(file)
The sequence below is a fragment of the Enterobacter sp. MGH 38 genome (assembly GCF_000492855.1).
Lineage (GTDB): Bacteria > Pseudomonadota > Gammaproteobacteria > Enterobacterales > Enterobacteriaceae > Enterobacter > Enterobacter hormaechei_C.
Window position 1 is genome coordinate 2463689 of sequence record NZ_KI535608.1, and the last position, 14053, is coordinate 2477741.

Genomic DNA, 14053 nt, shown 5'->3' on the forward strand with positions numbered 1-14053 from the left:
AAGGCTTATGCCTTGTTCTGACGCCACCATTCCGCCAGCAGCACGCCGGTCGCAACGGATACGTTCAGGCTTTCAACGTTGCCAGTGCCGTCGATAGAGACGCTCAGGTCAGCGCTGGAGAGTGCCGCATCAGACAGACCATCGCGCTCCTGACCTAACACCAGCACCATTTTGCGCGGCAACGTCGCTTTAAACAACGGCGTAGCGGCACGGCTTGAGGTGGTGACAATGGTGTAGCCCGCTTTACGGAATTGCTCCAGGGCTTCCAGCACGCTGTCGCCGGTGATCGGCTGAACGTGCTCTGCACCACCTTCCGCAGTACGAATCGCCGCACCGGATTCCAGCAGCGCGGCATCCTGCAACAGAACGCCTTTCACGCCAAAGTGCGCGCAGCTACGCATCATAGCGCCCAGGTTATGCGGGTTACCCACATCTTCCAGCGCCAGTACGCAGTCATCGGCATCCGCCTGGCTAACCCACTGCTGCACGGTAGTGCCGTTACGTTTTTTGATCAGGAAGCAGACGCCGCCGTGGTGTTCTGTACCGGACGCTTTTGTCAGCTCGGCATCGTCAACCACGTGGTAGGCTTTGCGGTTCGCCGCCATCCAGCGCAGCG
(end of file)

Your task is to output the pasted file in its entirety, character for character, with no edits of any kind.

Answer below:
The sequence below is a fragment of the Enterobacter sp. MGH 38 genome (assembly GCF_000492855.1).
Lineage (GTDB): Bacteria > Pseudomonadota > Gammaproteobacteria > Enterobacterales > Enterobacteriaceae > Enterobacter > Enterobacter hormaechei_C.
Window position 1 is genome coordinate 2463689 of sequence record NZ_KI535608.1, and the last position, 14053, is coordinate 2477741.

Genomic DNA, 14053 nt, shown 5'->3' on the forward strand with positions numbered 1-14053 from the left:
AAGGCTTATGCCTTGTTCTGACGCCACCATTCCGCCAGCAGCACGCCGGTCGCAACGGATACGTTCAGGCTTTCAACGTTGCCAGTGCCGTCGATAGAGACGCTCAGGTCAGCGCTGGAGAGTGCCGCATCAGACAGACCATCGCGCTCCTGACCTAACACCAGCACCATTTTGCGCGGCAACGTCGCTTTAAACAACGGCGTAGCGGCACGGCTTGAGGTGGTGACAATGGTGTAGCCCGCTTTACGGAATTGCTCCAGGGCTTCCAGCACGCTGTCGCCGGTGATCGGCTGAACGTGCTCTGCACCACCTTCCGCAGTACGAATCGCCGCACCGGATTCCAGCAGCGCGGCATCCTGCAACAGAACGCCTTTCACGCCAAAGTGCGCGCAGCTACGCATCATAGCGCCCAGGTTATGCGGGTTACCCACATCTTCCAGCGCCAGTACGCAGTCATCGGCATCCGCCTGGCTAACCCACTGCTGCACGGTAGTGCCGTTACGTTTTTTGATCAGGAAGCAGACGCCGCCGTGGTGTTCTGTACCGGACGCTTTTGTCAGCTCGGCATCGTCAACCACGTGGTAGGCTTTGCGGTTCGCCGCCATCCAGCGCAGCG